1. What is the Physical Disability Board of Review (PDBR)?
Congress created the PDBR in 2008 to address inconsistencies in disability ratings awarded by the military service branches to service members who were medically separated between September 11, 2001, and December 31, 2009. Congressional reviews found that the disability ratings issued by the military service branches were lower than the ratings issued by the Department of Veterans Affairs (VA) to the same veterans for the same medical conditions.
The PDBR can recommend that a veteran’s military disability rating should be increased to 30% or higher. A military disability rating of 30% or more entitles a veteran to lifetime monthly disability retired pay, military health care, access to military commissaries and post exchanges, and other retirement benefits.
2. Who is eligible for a review by the PDBR?
All veterans who were medically separated between 9/11/2001 and 12/31/2009 with a combined disability rating of 0%, 10%, or 20% as a result of a Physical Evaluation Board (PEB).
For all unfitting conditions, a review by the PDBR must include a comparison of the disability ratings issued by the military PEB with the disability ratings issued by the VA and consider any variance in its deliberations and impact on a final recommendation for the PEB disability ratings.
Explanation of key terms:
Medical separation: A medical separation is the process by which service members are discharged after being found medically unfit for duty by a PEB and assigned a combined disability of 0%, 10%, or 20%.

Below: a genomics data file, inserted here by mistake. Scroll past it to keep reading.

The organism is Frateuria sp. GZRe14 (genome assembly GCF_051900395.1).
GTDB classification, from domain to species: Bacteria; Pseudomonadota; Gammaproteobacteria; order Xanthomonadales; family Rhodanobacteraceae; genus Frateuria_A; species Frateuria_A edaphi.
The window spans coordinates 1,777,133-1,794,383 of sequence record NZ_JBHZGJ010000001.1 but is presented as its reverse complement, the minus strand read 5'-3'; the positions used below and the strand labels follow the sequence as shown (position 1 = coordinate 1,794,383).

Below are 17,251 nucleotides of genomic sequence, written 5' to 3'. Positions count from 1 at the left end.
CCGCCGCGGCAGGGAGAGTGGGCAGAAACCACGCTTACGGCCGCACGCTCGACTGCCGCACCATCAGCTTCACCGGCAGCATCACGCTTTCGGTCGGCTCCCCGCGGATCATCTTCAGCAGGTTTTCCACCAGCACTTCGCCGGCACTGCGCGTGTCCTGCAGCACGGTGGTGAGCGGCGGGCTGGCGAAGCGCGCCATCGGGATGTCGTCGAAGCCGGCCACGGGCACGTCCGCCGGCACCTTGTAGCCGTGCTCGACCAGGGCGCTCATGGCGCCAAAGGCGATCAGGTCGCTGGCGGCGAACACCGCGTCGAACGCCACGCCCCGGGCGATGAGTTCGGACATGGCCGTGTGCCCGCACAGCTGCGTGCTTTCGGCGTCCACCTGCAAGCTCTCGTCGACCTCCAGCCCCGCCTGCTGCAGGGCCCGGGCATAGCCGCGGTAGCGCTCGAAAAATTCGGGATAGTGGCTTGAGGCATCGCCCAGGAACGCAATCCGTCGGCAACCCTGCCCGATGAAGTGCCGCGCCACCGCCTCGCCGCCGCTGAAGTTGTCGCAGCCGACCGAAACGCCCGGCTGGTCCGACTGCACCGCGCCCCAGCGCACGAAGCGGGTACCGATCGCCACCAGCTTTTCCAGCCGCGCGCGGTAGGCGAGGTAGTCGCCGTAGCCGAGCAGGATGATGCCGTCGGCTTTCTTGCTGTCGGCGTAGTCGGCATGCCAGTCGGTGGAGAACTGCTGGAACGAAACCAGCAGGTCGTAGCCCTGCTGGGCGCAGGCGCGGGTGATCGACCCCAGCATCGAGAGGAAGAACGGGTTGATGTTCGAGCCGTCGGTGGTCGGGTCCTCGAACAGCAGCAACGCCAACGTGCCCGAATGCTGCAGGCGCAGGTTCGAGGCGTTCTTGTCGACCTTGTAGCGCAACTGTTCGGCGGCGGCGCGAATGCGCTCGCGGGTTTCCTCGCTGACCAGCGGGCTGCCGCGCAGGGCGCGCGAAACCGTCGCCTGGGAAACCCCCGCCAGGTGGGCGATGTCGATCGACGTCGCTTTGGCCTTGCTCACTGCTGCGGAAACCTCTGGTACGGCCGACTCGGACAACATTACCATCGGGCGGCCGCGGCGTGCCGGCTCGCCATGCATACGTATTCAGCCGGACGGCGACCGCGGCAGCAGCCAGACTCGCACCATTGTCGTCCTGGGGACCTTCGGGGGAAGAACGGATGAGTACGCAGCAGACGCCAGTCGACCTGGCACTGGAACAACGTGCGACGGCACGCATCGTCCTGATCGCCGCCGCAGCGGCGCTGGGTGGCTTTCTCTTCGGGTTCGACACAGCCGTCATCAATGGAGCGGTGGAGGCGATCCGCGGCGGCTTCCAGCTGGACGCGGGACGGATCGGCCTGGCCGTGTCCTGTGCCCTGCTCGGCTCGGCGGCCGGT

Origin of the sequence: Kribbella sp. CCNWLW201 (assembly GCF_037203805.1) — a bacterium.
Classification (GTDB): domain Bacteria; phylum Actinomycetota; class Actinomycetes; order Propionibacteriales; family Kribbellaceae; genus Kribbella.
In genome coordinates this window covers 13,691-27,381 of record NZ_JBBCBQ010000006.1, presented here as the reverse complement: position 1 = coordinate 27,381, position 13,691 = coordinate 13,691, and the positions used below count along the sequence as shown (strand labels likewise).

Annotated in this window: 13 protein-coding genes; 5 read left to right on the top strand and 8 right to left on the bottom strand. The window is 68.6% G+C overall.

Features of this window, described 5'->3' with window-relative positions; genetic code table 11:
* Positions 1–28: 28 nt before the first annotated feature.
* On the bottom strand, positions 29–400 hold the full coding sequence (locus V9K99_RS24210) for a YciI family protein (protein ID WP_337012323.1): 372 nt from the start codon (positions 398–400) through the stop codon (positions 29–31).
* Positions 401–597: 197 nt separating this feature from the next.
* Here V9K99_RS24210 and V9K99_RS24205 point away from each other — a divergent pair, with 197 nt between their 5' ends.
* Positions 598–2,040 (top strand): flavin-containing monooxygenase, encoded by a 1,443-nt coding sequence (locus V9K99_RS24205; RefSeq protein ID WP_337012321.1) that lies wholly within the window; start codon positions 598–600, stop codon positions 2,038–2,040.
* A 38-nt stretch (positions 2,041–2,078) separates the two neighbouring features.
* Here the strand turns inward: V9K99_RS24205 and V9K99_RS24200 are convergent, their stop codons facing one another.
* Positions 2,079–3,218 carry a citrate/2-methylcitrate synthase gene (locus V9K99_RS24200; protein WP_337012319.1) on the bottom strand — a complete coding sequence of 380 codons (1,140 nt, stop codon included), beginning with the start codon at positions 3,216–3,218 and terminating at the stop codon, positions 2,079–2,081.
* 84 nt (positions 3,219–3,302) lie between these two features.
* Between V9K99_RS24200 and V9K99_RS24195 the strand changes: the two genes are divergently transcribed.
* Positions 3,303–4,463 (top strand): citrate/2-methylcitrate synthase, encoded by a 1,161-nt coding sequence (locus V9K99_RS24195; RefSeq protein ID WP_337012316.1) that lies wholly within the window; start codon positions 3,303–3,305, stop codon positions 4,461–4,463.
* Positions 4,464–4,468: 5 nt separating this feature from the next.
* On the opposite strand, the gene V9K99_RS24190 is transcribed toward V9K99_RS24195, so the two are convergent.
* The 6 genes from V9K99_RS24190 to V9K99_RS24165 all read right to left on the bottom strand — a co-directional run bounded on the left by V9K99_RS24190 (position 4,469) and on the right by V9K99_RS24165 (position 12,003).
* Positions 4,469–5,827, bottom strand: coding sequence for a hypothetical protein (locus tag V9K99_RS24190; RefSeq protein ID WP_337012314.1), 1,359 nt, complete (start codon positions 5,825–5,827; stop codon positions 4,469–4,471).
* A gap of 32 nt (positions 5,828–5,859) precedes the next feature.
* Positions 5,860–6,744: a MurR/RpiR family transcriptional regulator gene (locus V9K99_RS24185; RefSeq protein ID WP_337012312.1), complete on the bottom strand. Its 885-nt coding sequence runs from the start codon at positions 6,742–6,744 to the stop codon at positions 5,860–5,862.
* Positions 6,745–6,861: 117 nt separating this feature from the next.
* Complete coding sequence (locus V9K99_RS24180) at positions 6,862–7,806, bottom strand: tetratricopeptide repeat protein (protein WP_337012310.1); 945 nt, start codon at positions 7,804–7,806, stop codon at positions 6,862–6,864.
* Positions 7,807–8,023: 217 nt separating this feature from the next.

Unfitting condition: An unfitting condition is the term that describes a disability that was found by a PEB to make a service member unfit for continued military service.
3. Who is eligible for free legal help with a PDBR application through NVLSP's Lawyers Serving Warriors® program?
All veterans eligible for a review by the PDBR (see #2 above) that received an initial disability rating from the VA for one of their PEB unfitting conditions that was at least 30%.
4. How do I request legal assistance from NVLSP's Lawyers Serving Warriors® program?
If you qualify, we will provide you an application form to complete and return to us along with a copy of your DD Form 214 (Certificate of Release or Discharge from Active Duty). If you do not have a copy of your DD Form 214, follow the instructions below to request a copy from the National Archives.
If you don't recall what your DD Form 214 looks like, you can see a redacted DD Form 214 here.
5. Can I apply for free legal assistance through NVLSP's Lawyers Serving Warriors® program if I do not have a copy of my DD Form 214?
No. To request assistance, you must submit a copy of your DD Form 214 to us along with our application. If you do not have a copy of your DD Form 214, request it from the National Archives.
6. How do I obtain a copy of my DD Form 214?
If you do not have a copy of your DD Form 214, follow the instructions to request a copy from the National Archives.
According to the National Archives, 90% of requests are processed within 10 days.